[CentOS] 10 Year old IT Infrastructure

Stephen John Smoogen smooge at gmail.com
Sat Oct 10 00:51:07 UTC 2009


On Fri, Oct 9, 2009 at 4:29 PM, Shawn Everett <shawn at tandac.com> wrote:
> Hi Guys,
>
> I have a client who hopes to keep their server another 5 years making it
> 10 years old at that time.
>
> At this point there are no plans to add new infrastructure or a new server
> to the mix.  Their business model is fairly static.
>
> I'd like to see them upgrade.  Can anyone suggest specific reasons why
> running a business on 10 year old equipment is a bad thing?
>

To be honest, I don't think any of the above are reasons to upgrade
for many businesses.

> Specific arguments I can think of would be:
> - Hard/Impossible to find replacement hardware

There are tons of 486 systems still at various surplus places. Getting
replacement hardware is going to be harder but you need to show actual
numbers of availability and costs and time to replace. In some cases,
the business will just decide to buy 4 boxes to scavenge from and call
it good. And for a lot of places that makes perfect sense.

> - Lack of support for both H/W and S/W

Most likely the hardware is already out of support. Depending on which
version of S/W they are running it is less likely to be out of
support. If they are using CentOS-3 then they are going to be Out of
Support next year. But to be honest for a lot of places they aren't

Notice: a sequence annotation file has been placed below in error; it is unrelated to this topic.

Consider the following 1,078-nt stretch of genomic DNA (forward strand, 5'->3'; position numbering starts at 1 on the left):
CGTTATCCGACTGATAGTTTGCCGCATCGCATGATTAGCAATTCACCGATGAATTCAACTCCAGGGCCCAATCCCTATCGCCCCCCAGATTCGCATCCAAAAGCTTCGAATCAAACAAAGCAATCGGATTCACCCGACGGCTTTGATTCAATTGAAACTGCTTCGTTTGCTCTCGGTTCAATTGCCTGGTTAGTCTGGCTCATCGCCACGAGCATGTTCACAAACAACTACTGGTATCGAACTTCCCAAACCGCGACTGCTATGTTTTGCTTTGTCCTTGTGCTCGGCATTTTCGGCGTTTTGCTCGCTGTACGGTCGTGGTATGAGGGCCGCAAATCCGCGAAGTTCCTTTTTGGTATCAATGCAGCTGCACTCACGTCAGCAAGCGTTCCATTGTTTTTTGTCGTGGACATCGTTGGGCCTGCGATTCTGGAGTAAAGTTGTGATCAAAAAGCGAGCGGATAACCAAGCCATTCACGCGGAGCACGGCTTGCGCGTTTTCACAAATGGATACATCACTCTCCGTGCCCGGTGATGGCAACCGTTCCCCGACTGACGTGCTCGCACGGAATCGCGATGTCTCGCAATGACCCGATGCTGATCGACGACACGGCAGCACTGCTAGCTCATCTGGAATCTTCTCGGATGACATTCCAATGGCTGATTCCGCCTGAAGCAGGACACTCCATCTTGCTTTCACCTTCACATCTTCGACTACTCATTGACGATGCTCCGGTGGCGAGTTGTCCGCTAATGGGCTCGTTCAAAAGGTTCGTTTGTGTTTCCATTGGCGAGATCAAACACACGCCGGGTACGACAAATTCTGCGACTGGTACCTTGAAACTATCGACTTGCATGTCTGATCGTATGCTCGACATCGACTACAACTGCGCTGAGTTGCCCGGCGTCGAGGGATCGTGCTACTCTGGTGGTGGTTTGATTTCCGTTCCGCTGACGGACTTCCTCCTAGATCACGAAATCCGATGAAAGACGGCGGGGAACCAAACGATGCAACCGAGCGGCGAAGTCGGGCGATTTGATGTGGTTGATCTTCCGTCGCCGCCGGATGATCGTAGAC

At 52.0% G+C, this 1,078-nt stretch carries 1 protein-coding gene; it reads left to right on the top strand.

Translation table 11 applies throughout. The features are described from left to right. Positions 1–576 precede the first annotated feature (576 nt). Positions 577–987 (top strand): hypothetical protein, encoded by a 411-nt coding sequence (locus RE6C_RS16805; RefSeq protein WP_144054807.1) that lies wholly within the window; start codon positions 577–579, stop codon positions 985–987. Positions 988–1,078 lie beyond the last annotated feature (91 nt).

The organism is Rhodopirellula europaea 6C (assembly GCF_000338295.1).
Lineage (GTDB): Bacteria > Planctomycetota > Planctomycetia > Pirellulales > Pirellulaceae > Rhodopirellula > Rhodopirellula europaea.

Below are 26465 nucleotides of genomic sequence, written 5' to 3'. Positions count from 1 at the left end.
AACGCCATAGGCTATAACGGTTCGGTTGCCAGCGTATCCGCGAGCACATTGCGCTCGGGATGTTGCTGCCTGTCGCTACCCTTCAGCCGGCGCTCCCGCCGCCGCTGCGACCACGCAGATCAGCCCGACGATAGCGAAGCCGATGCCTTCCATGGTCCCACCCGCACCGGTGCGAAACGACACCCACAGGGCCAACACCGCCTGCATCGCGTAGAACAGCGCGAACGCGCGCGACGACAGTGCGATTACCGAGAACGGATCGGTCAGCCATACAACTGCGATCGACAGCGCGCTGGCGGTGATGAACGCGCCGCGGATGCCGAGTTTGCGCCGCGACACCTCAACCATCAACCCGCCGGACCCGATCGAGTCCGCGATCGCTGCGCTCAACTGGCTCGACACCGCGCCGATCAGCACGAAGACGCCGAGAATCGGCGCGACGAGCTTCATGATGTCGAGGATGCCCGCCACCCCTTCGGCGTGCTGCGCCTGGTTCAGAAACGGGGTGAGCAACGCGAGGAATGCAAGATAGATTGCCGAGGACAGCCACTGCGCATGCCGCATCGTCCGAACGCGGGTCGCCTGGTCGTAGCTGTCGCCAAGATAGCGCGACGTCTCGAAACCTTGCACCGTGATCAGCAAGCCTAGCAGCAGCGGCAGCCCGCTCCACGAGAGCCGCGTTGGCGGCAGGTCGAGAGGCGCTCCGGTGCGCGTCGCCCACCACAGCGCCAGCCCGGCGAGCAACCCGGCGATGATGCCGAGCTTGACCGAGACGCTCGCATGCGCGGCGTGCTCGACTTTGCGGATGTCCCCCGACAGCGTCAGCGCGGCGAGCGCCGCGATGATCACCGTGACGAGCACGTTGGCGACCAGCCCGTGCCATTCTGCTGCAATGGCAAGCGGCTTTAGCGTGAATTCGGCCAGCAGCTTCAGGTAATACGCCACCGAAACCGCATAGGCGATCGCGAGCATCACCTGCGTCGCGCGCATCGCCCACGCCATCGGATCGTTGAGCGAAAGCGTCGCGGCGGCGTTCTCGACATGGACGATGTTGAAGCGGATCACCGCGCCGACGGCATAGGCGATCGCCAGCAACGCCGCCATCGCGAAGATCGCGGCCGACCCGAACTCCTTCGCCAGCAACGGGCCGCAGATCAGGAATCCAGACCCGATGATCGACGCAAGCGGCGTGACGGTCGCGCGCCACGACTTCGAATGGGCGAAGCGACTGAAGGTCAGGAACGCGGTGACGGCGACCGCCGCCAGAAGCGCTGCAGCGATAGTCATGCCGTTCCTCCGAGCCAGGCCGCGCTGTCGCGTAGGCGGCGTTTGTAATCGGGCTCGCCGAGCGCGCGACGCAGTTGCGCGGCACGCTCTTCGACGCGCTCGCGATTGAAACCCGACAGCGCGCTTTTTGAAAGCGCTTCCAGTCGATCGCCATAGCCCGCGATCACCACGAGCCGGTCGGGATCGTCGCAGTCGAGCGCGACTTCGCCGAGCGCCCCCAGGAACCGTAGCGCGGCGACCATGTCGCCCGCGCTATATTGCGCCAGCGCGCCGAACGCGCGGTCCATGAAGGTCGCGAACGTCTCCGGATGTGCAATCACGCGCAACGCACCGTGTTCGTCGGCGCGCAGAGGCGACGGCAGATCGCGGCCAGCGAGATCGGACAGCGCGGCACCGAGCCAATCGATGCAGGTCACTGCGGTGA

set up to upgrade to anything newer until it becomes a crisis for
them.

> - Possibly unable to run current versions of CentOS

This could be a catch 22 for them. The applications they may have may
only run on CentOS-3 or 2 and aren't something they can afford to
update to something newer. [Either the software is no longer updated
or the cost model for an update is prohibitive to them.] So they may
not want to run later versions of CentOS because it just won't work
for them.

> - Higher probability of hardware failures over time

Well that may be likely but so is getting new hardware that fries itself.

> - Performance bottlenecks

If its not had a performance bottleneck in 5 years.. its very unlikely
to have one in 5 years future.

The bigger issue is stuff thats outside of an OS.
A) What is the business model of the company?
B) Is it expecting large growth or small growth or decline in the next 5 years?
C) What are its planning mechanisms for current operations? Future operations?
D) How is spending money on updates, consulting, and unknown unknowns
going to lower costs versus having a known cost level (it works why
play with it)
E) Why and how are they using the equipment currently?

If you answer those questions and they are wanting to improve or you
can show significant lowering of costs, then an upgrade may be in
order. But for a lot of places those questions and how the company is
run will make upgrading more expensive or more likely for project
failure.
> Any other thoughts?



> Shawn
>
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-- 
Stephen J Smoogen.

Ah, but a man's reach should exceed his grasp. Or what's a heaven for?
-- Robert Browning


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